Wednesday, September 19, 2012

Global Leadership-Growth and Strategic Choices

Today I want to touch on the growth imperative and strategic choices a leader has to take.  I think the most important of those choices is what is in the portfolio of products and services?  A large integrated oil and gas company like Exxon, Shell, BP, Chevron or Total has choices to make on what kind of portfolio mix they want among liquids(oil), gas, unconventionals like oil sands, and renewables(wind, solar,hydrogen, biofuels).  The term integrated refers to control of the entire value chain from finding oil and getting it out of the ground,, transporting it(pipelines, shipping), refining it, and marketing/selling it at retail outlets.  Transportation fuel is the second largest segment of the worldwide energy market(power generation is #1) and it is the fastest growing.  Since it is almost exclusively an oil product this drives the big oil companies to those places where oil is found....deepwater Gulf of Mexico, the Arctic, and to countries like Nigeria, Equatorial Guinea, Chad, Indonesia, Venezuela, Iraq and others.   As I mentioned yesterday, the portfolio you choose is a more important driver in the oil and gas business than in other business.  Other businesses like a Wal-Mart or Coca Cola would likely be more driven by expanding markets for existing products and services or developing new products and services.  The point is a leader must understand what the growth driver is for their business and what choices those drivers may dictate.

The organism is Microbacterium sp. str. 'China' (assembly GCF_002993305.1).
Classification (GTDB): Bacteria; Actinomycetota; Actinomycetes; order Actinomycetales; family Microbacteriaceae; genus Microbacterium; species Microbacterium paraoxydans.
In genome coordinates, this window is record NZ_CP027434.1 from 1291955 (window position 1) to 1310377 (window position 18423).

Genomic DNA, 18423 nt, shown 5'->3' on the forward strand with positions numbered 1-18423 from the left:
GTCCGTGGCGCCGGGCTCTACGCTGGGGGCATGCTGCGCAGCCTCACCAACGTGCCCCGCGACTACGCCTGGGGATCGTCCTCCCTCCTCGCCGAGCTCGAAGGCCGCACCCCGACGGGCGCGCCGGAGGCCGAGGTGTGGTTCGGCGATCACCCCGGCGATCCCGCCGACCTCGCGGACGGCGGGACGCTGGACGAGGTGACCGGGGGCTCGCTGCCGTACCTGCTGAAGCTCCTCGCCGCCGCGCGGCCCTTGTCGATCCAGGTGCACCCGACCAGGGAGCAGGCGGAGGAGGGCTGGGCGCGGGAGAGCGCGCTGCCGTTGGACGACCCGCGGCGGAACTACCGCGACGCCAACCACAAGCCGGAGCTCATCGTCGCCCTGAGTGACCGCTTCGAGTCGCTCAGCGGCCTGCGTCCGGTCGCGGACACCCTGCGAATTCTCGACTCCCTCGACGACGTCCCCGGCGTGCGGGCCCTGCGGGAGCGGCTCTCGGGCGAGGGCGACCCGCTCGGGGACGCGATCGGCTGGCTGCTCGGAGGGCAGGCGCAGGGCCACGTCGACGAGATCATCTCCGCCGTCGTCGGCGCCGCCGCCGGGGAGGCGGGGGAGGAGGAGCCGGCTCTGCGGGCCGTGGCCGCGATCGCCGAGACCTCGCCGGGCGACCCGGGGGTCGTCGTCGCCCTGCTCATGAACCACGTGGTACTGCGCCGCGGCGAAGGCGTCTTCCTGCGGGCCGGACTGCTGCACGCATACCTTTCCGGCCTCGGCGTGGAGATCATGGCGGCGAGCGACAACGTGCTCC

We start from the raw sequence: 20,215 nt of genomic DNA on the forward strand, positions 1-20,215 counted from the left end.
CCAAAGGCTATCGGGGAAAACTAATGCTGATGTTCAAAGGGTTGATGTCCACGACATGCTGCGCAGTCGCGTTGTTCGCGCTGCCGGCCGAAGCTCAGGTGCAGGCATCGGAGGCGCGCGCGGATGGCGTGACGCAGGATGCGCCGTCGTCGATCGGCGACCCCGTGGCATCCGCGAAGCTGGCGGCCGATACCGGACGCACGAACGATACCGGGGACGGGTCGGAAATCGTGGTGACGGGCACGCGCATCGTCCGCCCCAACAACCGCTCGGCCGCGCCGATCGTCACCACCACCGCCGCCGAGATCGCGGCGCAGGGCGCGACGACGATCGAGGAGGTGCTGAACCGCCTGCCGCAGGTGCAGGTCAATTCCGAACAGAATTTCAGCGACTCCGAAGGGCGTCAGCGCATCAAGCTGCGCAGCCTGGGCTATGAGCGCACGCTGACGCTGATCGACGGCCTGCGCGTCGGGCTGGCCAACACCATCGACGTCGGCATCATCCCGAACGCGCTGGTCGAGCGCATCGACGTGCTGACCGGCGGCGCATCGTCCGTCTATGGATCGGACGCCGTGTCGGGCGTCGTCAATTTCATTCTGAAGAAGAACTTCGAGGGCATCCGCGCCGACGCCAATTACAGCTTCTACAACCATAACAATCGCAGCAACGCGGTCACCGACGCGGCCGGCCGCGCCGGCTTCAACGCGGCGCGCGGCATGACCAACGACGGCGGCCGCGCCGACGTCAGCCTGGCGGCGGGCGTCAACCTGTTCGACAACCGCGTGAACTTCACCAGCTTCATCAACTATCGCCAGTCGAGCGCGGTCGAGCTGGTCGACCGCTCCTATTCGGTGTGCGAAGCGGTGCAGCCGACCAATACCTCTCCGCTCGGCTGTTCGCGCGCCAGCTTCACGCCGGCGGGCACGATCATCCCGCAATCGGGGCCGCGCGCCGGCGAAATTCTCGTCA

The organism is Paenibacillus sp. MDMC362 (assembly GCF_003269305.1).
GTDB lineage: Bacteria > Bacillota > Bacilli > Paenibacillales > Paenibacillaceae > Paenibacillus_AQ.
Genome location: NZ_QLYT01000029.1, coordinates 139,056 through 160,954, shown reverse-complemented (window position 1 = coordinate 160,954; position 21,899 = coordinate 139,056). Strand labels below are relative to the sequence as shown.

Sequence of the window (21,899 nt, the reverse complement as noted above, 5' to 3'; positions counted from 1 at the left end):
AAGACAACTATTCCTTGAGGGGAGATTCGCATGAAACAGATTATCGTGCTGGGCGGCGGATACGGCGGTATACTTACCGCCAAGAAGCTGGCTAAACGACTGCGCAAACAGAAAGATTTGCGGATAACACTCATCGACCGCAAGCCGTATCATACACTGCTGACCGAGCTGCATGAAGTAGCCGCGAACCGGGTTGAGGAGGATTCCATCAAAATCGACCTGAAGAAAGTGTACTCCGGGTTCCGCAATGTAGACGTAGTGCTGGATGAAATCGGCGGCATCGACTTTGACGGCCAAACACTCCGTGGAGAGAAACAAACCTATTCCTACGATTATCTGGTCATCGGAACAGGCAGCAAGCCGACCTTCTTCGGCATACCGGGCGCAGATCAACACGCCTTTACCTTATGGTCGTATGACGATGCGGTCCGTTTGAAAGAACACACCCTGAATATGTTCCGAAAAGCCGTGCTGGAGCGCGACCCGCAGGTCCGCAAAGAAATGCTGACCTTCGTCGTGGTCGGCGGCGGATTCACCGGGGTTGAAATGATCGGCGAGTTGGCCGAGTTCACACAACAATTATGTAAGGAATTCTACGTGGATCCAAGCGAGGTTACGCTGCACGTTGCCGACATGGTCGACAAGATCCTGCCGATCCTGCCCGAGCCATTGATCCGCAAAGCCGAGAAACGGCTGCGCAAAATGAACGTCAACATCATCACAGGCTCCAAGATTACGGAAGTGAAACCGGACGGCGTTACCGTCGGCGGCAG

Another strategic choice that is driven by growth is the make/buy decision.  In Coll's Exxon book he outlines two different choices Exxon made in different circumstances.  Although there were clearly efficiencies to be gained in common functions and economies of scale, the driver of the merger with Mobil was access to Mobil's reserve bookings.   When it came to the XTO acquisition, they were buying two things really.  One was access to gas leases.  Referring back to portfolio choices ExxonMobil  chose to shift to a more gas heavy portfolio. Why did Exxon make this portfolio shift? Because power generation is the largest part of the world energy market and environmental concerns are driving increasing preference for the cleaner burning gas than coal.  There was also an issue of expertise.  Fracking shale to get 'tight gas" involves different skill sets and approach to drilling.  ExxonMobil decided it was faster and better to acquire a company with the expertise than to try to develop that expertise organically in-house.  A note of caution.  The buying of expertise can be tricky.  Small companies and start-ups often operate on a low salary, high equity compensation scheme.  It's sometimes hard to retain staff who you've just made rich by buying their company.  Coll explains exactly how Rex Tillerson insured retaining expertise in the XTO acquisition.

My last point on growth and strategic choices has to do with when to say no.  ExxonMobil ultimately landed on using the Voluntary principles on security and Human Rights regime, compliance with the US Foreign corrupt practices act and technology transfer prohibitions.  They also categorized different countries as democracies, autocracies or "transitional" governments as a way of guiding choices.  The fact that most growth opportunities in oil lie in "transitional" countries makes those choices more difficult.  Nevertheless, leaders have to sometime say "no" to business opportunities on the basis or more than pure commercial interests. 

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